In other words, they haven’t had the chance to develop that know, like and trust factor with you yet.
To quickly accelerate that process, Dale recommends adding ridiculous amounts of value upfront, to the point where it’s almost painful for you to provide this value and you feel like you’re giving away inside secrets.
An easy way to link this strategy to selling online courses or books is to provide that value in exchange for the opportunity to direct them towards either:
- Your email newsletter
- Your Facebook group
With email newsletters, the goal is to then further engage them through an effective nurture sequence that leads to your book and online course.
With Facebook groups, the goal is to engage and build awareness within the community to the point where it grows organically, and group members start promoting your books and online courses for you.
Pro tip: After asking your viewers at the end of your videos to subscribe to your newsletter or join your Facebook group, Dale advises authors to not ramble on about why it’s beneficial to do so. Instead, just move on with the rest of your video and close it off.
What Content You Should Create For Video Marketing
Your first few videos will be based on your book and the research you do with the long-tail keywords as mentioned above.
But as you progress, you’ll eventually reach a certain stage where you’re looking for more content ideas. At this point, there’s nothing wrong with trying things out until something works. But as Dale points out, you’ll lose more often than you win by doing so. So don’t make that a large part of your strategy.
Instead, Dale recommends finding out what currently gets the most engagement.
How do you do that? Here are some examples:
- On Facebook, keep an eye out for the posts that generate the most questions and create the most conversations.
- On YouTube, you can pinpoint what people are looking for based on the engagement you get with previous videos.
If you ever find yourself at a complete loss for what to create next and you have a small following, poll your audience. Simply ask your audience what content they’d like you to create. You may be surprised at what people actually want when you ask.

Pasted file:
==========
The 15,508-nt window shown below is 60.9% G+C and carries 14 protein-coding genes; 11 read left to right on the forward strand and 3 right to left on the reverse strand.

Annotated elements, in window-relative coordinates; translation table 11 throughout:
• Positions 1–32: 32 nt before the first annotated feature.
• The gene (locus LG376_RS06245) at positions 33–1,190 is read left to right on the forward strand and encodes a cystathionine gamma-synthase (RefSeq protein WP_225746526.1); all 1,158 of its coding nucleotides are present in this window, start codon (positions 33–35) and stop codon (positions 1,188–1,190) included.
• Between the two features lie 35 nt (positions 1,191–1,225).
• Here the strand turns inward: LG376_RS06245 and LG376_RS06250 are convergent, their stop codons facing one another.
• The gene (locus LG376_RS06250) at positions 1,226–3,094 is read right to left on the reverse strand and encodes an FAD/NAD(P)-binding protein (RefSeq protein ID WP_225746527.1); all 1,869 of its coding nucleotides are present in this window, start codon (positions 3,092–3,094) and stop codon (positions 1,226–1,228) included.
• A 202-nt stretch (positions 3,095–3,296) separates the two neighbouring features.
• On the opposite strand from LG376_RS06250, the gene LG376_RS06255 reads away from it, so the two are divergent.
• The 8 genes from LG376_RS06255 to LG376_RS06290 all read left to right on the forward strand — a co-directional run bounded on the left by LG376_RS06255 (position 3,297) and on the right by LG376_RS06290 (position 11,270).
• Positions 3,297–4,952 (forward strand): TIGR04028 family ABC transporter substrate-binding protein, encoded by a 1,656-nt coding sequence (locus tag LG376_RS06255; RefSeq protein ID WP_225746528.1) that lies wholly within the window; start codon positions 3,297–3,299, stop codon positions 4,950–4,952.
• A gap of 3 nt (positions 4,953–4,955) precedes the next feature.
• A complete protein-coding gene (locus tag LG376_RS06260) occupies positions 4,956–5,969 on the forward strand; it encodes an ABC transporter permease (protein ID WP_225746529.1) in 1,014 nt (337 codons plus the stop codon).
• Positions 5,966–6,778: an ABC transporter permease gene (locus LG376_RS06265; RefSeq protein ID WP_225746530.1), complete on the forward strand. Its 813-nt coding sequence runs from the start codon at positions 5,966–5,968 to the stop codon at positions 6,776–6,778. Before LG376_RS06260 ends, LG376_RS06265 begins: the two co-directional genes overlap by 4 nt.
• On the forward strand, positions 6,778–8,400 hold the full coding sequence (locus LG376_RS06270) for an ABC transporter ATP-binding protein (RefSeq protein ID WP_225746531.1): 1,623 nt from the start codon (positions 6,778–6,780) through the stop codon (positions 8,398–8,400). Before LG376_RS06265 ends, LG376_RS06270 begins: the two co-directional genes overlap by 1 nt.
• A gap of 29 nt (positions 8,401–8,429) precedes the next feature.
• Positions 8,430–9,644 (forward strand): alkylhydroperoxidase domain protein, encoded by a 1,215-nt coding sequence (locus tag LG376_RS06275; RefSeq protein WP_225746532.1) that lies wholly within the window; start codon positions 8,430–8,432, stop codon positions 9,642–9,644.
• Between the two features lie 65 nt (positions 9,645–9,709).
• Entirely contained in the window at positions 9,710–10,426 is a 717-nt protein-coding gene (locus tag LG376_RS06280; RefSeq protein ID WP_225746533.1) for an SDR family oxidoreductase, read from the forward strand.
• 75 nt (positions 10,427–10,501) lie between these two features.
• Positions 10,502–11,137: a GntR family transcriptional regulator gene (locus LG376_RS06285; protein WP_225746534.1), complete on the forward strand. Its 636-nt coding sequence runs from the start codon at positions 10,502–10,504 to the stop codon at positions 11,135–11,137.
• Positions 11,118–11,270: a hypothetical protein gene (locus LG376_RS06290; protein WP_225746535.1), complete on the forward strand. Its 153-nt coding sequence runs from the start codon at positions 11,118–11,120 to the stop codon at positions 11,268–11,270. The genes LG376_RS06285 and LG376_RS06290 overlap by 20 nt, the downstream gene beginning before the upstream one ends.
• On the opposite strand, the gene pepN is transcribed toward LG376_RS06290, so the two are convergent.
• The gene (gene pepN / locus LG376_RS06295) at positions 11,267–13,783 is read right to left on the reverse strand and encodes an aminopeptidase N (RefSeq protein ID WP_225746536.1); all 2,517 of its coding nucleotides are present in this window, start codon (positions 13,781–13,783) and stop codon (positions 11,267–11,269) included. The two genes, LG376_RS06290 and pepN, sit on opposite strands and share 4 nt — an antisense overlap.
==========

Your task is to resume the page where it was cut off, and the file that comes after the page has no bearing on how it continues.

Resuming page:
Creating Video Content For Your Video Online Course
It’s good practice to give all your best stuff away upfront for marketing purposes.
But you can’t always give away ALL your stuff.
When content production becomes too labor intensive (for example, when you’re spending several days to create a series of videos), that’s when you need to consider putting that content into an online course and charging a premium for it.
And how do you know that you’re creating an online course that your audience needs, and that it will sell? Dale recommends conducting what’s called a beta launch. Essentially, a beta launch is where you market and sell a product before it exists.
While the idea of selling a product before it’s been created may sound a little strange, it’s the best way to ensure you’re not wasting days, weeks or potentially months creating something that no one wants.
Think about building a skyscraper – you wouldn’t build one aimlessly without having first seen a detailed floor plan or a prototype model. You need proof of concept before investing millions of dollars in your creation.
The same applies to online course creation, or even writing a book for that matter.
To hear more about how Dale Roberts does beta launches for his products, watch the video above!
Camera Confidence: Tips & Best Practices
As an author, you may not necessarily be confident on camera. In fact, chances are you’re introverted and you prefer to be creative behind a keyboard.
And that’s totally okay.
In fact, that’s one of the most common concerns raised by authors looking to create online courses – they’re happy with text creation, but less so with getting on camera.
If that’s you, don’t fret. You don’t have to start recording your face straight on to Facebook Live videos. Instead, just start with what you’re comfortable with.
You can do this in a variety of different ways, such as:
- Screen share recordings where you demonstrate how to do something by recording your laptop screen.
- Audio recordings so you’re able to speak with freely without worrying how you look on camera.
From there, you can slowly progress to recording your face on video.
Much like writing your first few drafts and deleting half of what you’ve written, you can take your phone out and record a video of yourself, then delete it immediately. The key thing to know is that speaking on camera is a learnable skill.
And if you want to get better at it, you just need to practice.
Pro tip: A good way to practice your presentation skills is to join a community like Toastmasters. Toastmasters is a group of people that get together regularly to practise and refine their speaking ability in front of large audiences.
We hope you’ve learned a lot about the power of video marketing when it comes to marketing and selling your online courses and books!